Reply
  • jj1010
    I'm sure it's a great board and all...but when I look at that heatsink all I can see is "DORK" instead of "DARK".

    I...I will show myself out...
    Reply
  • taz-nz
    slash3 said:
    Mentioning SLI support as being rare on X570 is super weird. There are no fewer than 26 X570 based motherboards which support SLI listed in the community AM4 motherboard database spreadsheet, and it hasn't even been updated with the X570 Dark yet.

    https://docs.google.com/spreadsheets/d/1wmsTYK9Z3-jUX5LGRoFnsZYZiW1pfiDZnKCjaXyzd1o/
    Probably referring to the 4 slot spacing (slot 2 & 6) required for SLI with RTX 3090 , Basically all nvlink bridges for the RTX3090 are 4 slot designs, 3 slots bridge do exist but are hard to find.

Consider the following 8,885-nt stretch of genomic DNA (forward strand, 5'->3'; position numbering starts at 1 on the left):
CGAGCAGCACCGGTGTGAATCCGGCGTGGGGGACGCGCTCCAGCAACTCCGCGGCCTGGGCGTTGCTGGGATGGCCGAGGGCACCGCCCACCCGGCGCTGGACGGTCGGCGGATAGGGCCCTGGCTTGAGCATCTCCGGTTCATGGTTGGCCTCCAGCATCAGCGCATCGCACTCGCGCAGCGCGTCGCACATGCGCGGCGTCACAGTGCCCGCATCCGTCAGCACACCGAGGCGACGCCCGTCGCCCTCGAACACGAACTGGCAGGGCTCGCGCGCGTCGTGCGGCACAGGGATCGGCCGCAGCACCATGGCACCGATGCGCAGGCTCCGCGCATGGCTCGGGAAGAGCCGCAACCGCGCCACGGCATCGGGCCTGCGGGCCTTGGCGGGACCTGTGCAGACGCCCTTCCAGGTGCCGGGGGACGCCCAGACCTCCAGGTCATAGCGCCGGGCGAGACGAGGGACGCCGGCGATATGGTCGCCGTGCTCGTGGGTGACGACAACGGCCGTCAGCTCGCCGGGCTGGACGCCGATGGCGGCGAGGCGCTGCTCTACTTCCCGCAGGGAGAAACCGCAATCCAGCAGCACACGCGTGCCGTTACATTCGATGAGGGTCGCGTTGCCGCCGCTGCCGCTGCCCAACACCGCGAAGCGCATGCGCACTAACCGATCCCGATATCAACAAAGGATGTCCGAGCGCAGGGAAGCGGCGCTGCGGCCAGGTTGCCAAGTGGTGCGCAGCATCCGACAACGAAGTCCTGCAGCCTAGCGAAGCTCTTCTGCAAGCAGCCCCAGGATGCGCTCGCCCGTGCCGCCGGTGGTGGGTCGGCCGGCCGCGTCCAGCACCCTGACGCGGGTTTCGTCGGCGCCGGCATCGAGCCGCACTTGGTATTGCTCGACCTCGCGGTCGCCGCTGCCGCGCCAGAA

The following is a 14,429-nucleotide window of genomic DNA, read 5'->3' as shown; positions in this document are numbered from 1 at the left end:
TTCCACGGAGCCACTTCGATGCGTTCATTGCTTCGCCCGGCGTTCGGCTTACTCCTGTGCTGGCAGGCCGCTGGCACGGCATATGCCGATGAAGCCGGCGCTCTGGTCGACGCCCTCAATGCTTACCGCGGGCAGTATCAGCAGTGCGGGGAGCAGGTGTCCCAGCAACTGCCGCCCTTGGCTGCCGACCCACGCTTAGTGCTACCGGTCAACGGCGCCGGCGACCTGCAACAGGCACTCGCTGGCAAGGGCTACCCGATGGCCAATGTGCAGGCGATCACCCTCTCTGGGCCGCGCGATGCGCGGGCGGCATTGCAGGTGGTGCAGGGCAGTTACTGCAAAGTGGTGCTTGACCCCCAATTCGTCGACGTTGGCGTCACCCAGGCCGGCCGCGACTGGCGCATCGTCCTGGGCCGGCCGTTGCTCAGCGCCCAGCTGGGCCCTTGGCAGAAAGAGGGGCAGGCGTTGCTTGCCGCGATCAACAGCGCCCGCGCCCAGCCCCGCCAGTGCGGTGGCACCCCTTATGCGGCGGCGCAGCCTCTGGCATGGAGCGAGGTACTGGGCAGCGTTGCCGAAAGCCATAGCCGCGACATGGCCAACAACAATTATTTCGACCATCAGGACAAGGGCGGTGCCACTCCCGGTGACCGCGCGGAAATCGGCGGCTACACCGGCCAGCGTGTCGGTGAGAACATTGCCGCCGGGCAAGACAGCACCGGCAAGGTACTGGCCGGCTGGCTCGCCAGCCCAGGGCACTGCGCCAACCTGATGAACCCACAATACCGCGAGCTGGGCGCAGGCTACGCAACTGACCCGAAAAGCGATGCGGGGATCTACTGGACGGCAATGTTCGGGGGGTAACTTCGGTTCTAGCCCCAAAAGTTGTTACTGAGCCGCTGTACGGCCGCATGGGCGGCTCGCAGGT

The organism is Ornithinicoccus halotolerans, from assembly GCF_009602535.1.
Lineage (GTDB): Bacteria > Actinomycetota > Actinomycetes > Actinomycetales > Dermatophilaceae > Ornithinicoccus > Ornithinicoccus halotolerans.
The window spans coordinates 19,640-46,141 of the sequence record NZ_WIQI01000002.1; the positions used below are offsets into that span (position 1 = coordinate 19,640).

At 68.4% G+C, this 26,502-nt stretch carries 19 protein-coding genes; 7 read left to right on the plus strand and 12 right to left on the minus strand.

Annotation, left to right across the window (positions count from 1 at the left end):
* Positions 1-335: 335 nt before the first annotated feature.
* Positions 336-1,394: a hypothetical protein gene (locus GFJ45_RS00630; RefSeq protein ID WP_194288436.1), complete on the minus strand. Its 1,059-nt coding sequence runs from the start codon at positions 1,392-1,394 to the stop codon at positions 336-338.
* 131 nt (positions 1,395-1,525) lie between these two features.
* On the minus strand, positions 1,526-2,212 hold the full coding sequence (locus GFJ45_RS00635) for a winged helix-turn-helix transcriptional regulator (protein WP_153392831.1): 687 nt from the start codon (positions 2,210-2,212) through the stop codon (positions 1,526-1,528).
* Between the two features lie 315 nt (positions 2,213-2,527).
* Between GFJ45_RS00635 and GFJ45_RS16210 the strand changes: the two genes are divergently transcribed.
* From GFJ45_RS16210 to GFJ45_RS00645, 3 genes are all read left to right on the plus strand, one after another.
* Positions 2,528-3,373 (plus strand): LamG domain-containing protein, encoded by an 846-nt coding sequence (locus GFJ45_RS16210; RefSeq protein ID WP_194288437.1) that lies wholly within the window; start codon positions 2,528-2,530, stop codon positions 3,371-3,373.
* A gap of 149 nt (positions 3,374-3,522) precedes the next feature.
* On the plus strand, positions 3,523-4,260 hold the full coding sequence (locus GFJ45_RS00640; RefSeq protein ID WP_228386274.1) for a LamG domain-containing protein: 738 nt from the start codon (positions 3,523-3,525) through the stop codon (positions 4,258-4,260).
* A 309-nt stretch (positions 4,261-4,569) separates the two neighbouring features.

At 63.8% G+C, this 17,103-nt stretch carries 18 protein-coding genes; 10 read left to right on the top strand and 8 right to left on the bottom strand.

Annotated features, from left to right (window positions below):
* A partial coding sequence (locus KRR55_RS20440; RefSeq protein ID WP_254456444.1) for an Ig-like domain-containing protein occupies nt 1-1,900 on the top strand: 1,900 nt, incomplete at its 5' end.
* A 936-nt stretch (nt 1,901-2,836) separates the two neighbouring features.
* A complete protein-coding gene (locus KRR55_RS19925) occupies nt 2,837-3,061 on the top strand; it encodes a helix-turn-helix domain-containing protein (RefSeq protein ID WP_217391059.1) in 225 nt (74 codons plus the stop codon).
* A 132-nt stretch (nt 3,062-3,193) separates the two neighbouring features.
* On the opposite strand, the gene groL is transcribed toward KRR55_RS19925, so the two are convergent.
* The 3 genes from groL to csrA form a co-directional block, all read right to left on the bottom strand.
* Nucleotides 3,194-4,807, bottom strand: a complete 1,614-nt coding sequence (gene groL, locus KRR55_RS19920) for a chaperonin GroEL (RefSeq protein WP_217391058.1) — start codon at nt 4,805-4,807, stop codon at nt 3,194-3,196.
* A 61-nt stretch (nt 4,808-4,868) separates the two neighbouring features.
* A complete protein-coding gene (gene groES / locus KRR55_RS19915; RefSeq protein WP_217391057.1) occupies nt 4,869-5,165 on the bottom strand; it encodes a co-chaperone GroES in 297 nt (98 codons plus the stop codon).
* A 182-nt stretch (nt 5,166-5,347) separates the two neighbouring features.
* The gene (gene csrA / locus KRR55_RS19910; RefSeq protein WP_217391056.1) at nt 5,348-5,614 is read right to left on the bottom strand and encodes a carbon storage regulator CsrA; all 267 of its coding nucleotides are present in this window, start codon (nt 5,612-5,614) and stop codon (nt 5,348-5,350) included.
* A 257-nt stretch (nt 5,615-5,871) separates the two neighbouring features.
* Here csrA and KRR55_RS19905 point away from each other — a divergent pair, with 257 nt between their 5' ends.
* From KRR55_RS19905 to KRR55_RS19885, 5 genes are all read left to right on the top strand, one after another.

Reply
  • Howardohyea
    really looks like they just took the Z590 board design and just smacked AMD stuff on, but nevertheless it's an interesting board (and by that I mean reading reviews since most likely none of us will ever get our hands on one of those)
    Reply
  • Superpawn
    I am confused, 128GB Capacity or 64 Gb Capacity. The EVGA website specifies 64gb.
    Reply